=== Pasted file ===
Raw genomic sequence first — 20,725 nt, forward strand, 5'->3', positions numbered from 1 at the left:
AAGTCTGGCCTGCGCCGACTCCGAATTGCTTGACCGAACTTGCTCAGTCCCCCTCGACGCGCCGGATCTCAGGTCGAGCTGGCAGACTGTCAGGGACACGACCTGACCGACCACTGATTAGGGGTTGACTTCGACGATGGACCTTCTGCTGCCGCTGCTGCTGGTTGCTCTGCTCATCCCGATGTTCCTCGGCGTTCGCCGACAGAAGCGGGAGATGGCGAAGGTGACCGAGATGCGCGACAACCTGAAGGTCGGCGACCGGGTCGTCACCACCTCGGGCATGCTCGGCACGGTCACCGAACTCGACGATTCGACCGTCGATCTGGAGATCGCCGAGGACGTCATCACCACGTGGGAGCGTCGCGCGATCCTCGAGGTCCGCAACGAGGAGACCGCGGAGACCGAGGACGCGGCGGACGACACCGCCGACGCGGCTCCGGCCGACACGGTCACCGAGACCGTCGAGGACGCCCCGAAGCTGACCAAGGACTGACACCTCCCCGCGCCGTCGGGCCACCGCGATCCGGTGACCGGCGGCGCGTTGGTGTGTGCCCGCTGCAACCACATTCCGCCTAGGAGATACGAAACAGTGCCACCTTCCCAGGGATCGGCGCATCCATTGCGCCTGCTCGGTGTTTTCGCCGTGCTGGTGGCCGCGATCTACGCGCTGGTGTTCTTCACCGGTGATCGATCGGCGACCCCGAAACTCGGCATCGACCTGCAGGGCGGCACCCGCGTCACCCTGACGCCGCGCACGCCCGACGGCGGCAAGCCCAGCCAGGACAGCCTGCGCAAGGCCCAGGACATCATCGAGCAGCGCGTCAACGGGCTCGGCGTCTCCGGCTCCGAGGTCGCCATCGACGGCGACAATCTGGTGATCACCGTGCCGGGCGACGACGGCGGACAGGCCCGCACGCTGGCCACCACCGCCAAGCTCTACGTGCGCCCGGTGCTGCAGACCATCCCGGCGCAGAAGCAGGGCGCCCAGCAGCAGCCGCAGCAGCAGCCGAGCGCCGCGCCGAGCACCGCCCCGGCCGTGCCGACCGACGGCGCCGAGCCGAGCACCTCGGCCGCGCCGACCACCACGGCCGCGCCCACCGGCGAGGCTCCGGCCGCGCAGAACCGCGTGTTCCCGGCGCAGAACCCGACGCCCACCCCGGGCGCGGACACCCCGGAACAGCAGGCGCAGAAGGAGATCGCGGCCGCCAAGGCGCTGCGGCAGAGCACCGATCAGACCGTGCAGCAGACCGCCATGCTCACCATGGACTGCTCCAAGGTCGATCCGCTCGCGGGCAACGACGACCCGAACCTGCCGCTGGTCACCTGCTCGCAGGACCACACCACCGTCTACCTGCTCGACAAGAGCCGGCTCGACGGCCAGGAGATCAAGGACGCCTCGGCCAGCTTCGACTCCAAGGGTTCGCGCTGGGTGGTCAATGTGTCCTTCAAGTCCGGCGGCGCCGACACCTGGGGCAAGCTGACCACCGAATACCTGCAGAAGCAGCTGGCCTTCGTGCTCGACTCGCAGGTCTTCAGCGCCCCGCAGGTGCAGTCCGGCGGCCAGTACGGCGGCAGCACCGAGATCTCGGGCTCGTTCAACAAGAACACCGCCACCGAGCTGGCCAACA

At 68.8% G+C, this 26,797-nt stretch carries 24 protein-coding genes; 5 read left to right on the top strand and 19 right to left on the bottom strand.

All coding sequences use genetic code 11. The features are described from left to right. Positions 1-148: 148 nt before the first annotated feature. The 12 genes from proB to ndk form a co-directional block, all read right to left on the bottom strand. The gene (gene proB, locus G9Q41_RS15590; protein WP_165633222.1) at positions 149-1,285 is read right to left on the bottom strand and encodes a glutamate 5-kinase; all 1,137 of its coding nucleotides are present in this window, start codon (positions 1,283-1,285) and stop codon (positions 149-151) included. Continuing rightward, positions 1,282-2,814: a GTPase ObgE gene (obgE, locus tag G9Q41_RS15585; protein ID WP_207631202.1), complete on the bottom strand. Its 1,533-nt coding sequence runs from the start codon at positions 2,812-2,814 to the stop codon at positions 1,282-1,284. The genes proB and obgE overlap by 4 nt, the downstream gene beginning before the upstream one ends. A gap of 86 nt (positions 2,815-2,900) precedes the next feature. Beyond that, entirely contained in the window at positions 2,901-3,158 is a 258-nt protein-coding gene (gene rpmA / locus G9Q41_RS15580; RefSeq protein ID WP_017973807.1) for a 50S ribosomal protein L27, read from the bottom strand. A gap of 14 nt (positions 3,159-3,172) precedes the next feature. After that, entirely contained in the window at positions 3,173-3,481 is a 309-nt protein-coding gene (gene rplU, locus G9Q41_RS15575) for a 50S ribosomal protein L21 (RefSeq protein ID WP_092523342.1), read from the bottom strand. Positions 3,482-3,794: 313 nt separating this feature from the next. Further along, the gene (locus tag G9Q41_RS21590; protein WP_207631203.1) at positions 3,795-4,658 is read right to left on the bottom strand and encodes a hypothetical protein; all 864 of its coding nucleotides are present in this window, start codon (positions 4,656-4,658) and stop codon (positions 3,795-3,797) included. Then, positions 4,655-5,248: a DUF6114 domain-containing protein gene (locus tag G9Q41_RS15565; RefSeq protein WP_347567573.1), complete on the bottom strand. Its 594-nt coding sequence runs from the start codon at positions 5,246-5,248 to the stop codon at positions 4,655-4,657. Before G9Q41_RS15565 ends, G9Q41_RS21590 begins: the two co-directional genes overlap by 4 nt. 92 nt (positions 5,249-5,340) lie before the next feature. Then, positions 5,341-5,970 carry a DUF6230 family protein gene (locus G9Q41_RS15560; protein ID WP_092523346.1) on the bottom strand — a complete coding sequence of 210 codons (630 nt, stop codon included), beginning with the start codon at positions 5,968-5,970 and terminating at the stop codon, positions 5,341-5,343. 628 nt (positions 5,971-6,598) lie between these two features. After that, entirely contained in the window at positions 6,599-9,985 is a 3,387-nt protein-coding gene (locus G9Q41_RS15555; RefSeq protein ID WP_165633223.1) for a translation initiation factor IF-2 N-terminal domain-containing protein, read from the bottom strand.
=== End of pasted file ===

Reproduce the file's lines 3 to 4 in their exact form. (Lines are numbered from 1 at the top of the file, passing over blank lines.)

At 68.8% G+C, this 26,797-nt stretch carries 24 protein-coding genes; 5 read left to right on the top strand and 19 right to left on the bottom strand.

All coding sequences use genetic code 11. The features are described from left to right. Positions 1-148: 148 nt before the first annotated feature. The 12 genes from proB to ndk form a co-directional block, all read right to left on the bottom strand. The gene (gene proB, locus G9Q41_RS15590; protein WP_165633222.1) at positions 149-1,285 is read right to left on the bottom strand and encodes a glutamate 5-kinase; all 1,137 of its coding nucleotides are present in this window, start codon (positions 1,283-1,285) and stop codon (positions 149-151) included. Continuing rightward, positions 1,282-2,814: a GTPase ObgE gene (obgE, locus tag G9Q41_RS15585; protein ID WP_207631202.1), complete on the bottom strand. Its 1,533-nt coding sequence runs from the start codon at positions 2,812-2,814 to the stop codon at positions 1,282-1,284. The genes proB and obgE overlap by 4 nt, the downstream gene beginning before the upstream one ends. A gap of 86 nt (positions 2,815-2,900) precedes the next feature. Beyond that, entirely contained in the window at positions 2,901-3,158 is a 258-nt protein-coding gene (gene rpmA / locus G9Q41_RS15580; RefSeq protein ID WP_017973807.1) for a 50S ribosomal protein L27, read from the bottom strand. A gap of 14 nt (positions 3,159-3,172) precedes the next feature. After that, entirely contained in the window at positions 3,173-3,481 is a 309-nt protein-coding gene (gene rplU, locus G9Q41_RS15575) for a 50S ribosomal protein L21 (RefSeq protein ID WP_092523342.1), read from the bottom strand. Positions 3,482-3,794: 313 nt separating this feature from the next. Further along, the gene (locus tag G9Q41_RS21590; protein WP_207631203.1) at positions 3,795-4,658 is read right to left on the bottom strand and encodes a hypothetical protein; all 864 of its coding nucleotides are present in this window, start codon (positions 4,656-4,658) and stop codon (positions 3,795-3,797) included. Then, positions 4,655-5,248: a DUF6114 domain-containing protein gene (locus tag G9Q41_RS15565; RefSeq protein WP_347567573.1), complete on the bottom strand. Its 594-nt coding sequence runs from the start codon at positions 5,246-5,248 to the stop codon at positions 4,655-4,657. Before G9Q41_RS15565 ends, G9Q41_RS21590 begins: the two co-directional genes overlap by 4 nt. 92 nt (positions 5,249-5,340) lie before the next feature. Then, positions 5,341-5,970 carry a DUF6230 family protein gene (locus G9Q41_RS15560; protein ID WP_092523346.1) on the bottom strand — a complete coding sequence of 210 codons (630 nt, stop codon included), beginning with the start codon at positions 5,968-5,970 and terminating at the stop codon, positions 5,341-5,343. 628 nt (positions 5,971-6,598) lie between these two features. After that, entirely contained in the window at positions 6,599-9,985 is a 3,387-nt protein-coding gene (locus G9Q41_RS15555; RefSeq protein ID WP_165633223.1) for a translation initiation factor IF-2 N-terminal domain-containing protein, read from the bottom strand.